In ill-effects of the heat of the sun, compare GLONOINE, BELLADONNA, CAMPHOR, NATRUM CARB., and THERIDION (see above). The first two, with bloated red face, paralytic weakness (Glon.), unconsciousness, etc., resemble LACHESIS ; but the latter displays the effects of heat upon one already exhausted. All the Ophidians are intolerant of warm, relaxing weather, and so we find many ailments returning in Spring and Summer. In the LACHESIS case, the patient may be an inebriate or one prostrated by mental fatigue. The sun's heat makes him languid, dizzy, faint, or, if congestions ensue, the face is dark red, and looks at the same time sunken and cadaverous; the extremities are cold. Here Camphor may be demanded if vitality is ebbing away, the fainting spells growing worse, and the body icy cold and bathed in cold sweat. Both Lachesis and Natrum carb. are useful when hot weather fatigues, in which case you should compare, also, Selenium and Natrum mur.
Returning now, after this digression, to the mental symptoms of Lachesis, we find that the delirium is of a low, muttering type. At other times, the patient seems to be going deeper and deeper into a torpid state, with coolness of the extremities, trembling of the hands and body. When asked to protrude the tongue, it comes out tremblingly, or catches in the teeth, or, if he does get it out, it is trembling, and is usually coated dark brown, sometimes with little blisters on the tip. The lips crack and ooze dark blood. Loquacity is commonly followed by depression, and by weakness which amounts to a typhoid state; then he is delirious, the delirium not being of the violent Belladonna type. The typhoid type is shown by the dark coating on the tongue ; the paralytic state of the brain by the difficulty in protruding the tongue and its catching on the teeth.
These symptoms show Lachesis to be an invaluable remedy in typhoid fever, and in fact in all diseases of a typhoid type. The loquacity just referred to is particularly characteristic. Another mental state which these typhoid patients may have as indicating Lachesis, is that they feel as if they were under the influence of some overwhelming power. Diarrhoea is usually present and is characterized by the horribly offensive odor to the stools. That is a characteristic of Lachesis which will also aid you in diphtheria or scarlatina. Even when the stools are formed and in every way natural in other respects, they give forth this horrible odor. Lachesis may also be indicated late in the course of typhoid fever when the patient lies in a stupor with dropping of the lower jaw, and other symptoms indicative of impending paralysis of the brain.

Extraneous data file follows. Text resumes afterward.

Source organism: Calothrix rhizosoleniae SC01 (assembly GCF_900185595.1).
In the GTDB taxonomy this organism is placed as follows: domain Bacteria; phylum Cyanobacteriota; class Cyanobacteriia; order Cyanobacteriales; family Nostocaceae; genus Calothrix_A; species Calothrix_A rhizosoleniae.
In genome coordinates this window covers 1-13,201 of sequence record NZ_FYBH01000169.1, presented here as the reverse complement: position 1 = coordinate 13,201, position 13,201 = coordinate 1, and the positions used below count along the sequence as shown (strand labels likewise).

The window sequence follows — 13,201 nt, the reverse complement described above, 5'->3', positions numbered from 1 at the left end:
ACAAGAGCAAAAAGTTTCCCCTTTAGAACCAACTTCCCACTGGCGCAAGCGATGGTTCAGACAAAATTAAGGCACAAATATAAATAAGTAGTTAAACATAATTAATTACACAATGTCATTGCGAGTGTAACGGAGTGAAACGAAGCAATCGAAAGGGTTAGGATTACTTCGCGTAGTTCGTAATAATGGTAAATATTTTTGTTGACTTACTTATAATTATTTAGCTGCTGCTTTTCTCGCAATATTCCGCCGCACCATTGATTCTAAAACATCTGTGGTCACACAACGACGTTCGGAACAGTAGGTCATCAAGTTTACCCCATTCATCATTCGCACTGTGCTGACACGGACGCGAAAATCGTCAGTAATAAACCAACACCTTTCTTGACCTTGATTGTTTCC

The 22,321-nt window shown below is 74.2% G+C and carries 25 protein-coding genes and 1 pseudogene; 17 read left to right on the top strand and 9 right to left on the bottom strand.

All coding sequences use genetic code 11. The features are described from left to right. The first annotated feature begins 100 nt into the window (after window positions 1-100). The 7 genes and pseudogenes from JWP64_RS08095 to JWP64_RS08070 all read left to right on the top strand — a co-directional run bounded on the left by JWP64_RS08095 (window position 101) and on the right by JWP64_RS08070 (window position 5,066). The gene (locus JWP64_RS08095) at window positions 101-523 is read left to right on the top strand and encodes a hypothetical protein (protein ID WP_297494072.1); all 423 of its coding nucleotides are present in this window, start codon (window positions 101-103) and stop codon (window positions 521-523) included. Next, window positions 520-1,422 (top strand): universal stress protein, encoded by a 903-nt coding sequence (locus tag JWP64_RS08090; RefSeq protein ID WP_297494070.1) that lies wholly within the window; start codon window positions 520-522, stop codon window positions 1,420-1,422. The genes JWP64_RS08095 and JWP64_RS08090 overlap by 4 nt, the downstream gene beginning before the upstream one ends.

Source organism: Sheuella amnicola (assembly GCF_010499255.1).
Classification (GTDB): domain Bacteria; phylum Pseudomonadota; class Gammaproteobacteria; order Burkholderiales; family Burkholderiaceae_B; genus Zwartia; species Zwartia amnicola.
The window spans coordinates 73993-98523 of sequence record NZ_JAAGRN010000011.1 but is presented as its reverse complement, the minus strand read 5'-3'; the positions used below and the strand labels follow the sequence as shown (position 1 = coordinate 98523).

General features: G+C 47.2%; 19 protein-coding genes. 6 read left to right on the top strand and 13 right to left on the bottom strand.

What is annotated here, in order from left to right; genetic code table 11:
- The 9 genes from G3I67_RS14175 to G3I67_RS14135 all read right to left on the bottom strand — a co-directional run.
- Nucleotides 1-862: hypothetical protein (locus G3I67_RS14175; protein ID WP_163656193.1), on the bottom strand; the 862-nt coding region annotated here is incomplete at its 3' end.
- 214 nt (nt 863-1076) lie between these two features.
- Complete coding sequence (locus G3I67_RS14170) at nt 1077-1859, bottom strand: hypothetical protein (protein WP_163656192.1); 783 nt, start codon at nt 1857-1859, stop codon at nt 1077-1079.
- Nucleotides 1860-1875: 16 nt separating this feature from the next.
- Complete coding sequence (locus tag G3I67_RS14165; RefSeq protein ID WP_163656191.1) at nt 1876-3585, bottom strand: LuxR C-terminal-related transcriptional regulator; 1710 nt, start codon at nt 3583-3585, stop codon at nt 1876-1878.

Let me now speak of some of the concordant remedies of Lachesis in these conditions. In the loquacity just mentioned, Lachesis should be compared with STRAMONIUM and AGARICUS.
STRAMONIUM you will distinguish from Lachesis by the red face and the other evidences of great sensorial excitement.
MEPHITIS, ACTEA RACEMOSA and PARIS QUADRIFOLIA also produce loquacity. Under MEPHITIS it is as if one were drunk.
Under ACTEA RACEMOSA, the loquacity is usually associated with menstrual suppression, with puerperal mania or as a part of delirium tremens. Lachesis is also useful in this last condition I have named, Actea cures wild imaginings of rats, etc., sleeplessness, wild crazed feeling about the head, incessant talking with continual change of subject, the patient must move about. Lachesis has more marked trembling of the hands, diarrhoea and great exhaustion with the loquacity and hallucinations.
PARIS QUADRIFOLIA causes a garrulity which is much like that produced by tea, a sort of vivacity with love of prattling.
In these typhoid types of fever, you may compare Lachesis with OPIUM, HYOSCYAMUS, ARNICA, LYCOPODIUM, and RHUS TOXICODENDRON. OPIUM, is indicated in typhoid fever with this threatening paralysis of the brain, but the symptoms under it, refer to a very different condition from that of Lachesis. The symptoms which indicate Opium in addition to this dropping of the lower jaw are, unconsciousness, stertorous breathing, and a dark or brownish-red hue of the face. The darker red the face, the more is Opium indicated. With Lachesis, the cerebral condition is due to the effect of the typhoid poison on the brain. With Opium, it is a secondary effect of the intense congestion of that organ.
HYOSCYAMUS is perhaps more similar to Lachesis than is Opium. Here we find the lower jaw dropped, the patient is weak and trembling and there is twitching of the muscles. This last is a necessary symptom of Hyoscyamus. Here too, there is snoring breathing as in Opium, with involuntary stool and great prostration.
ARNICA is also indicated when there is great congestion of the brain. The patient lies in a stupor with lower jaw dropped and eyes fixed. The face is dark-red and stool and urine are passed involuntarily. In addition to these symptoms and separating it from the drugs just mentioned, you find here and there on the body, dark spots irregular in outline and having a black and blue appearance, ecchymoses as they are called.
LYCOPODIUM is the complement of Lachesis and is, therefore, more apt to be indicated after it than any remedy I have mentioned. The symptoms which indicate Lycopodium are these : The patient lies in a stupor with lower jaw dropped, and rattling breathing. There is a rattling of phlegm in the throat during both inspiration and expiration and the eyes are fixed and set and are swimming in tears. Lycopodium is the most important remedy we have in impending paralysis of the brain; by that I mean to say, that it is the most frequently indicated.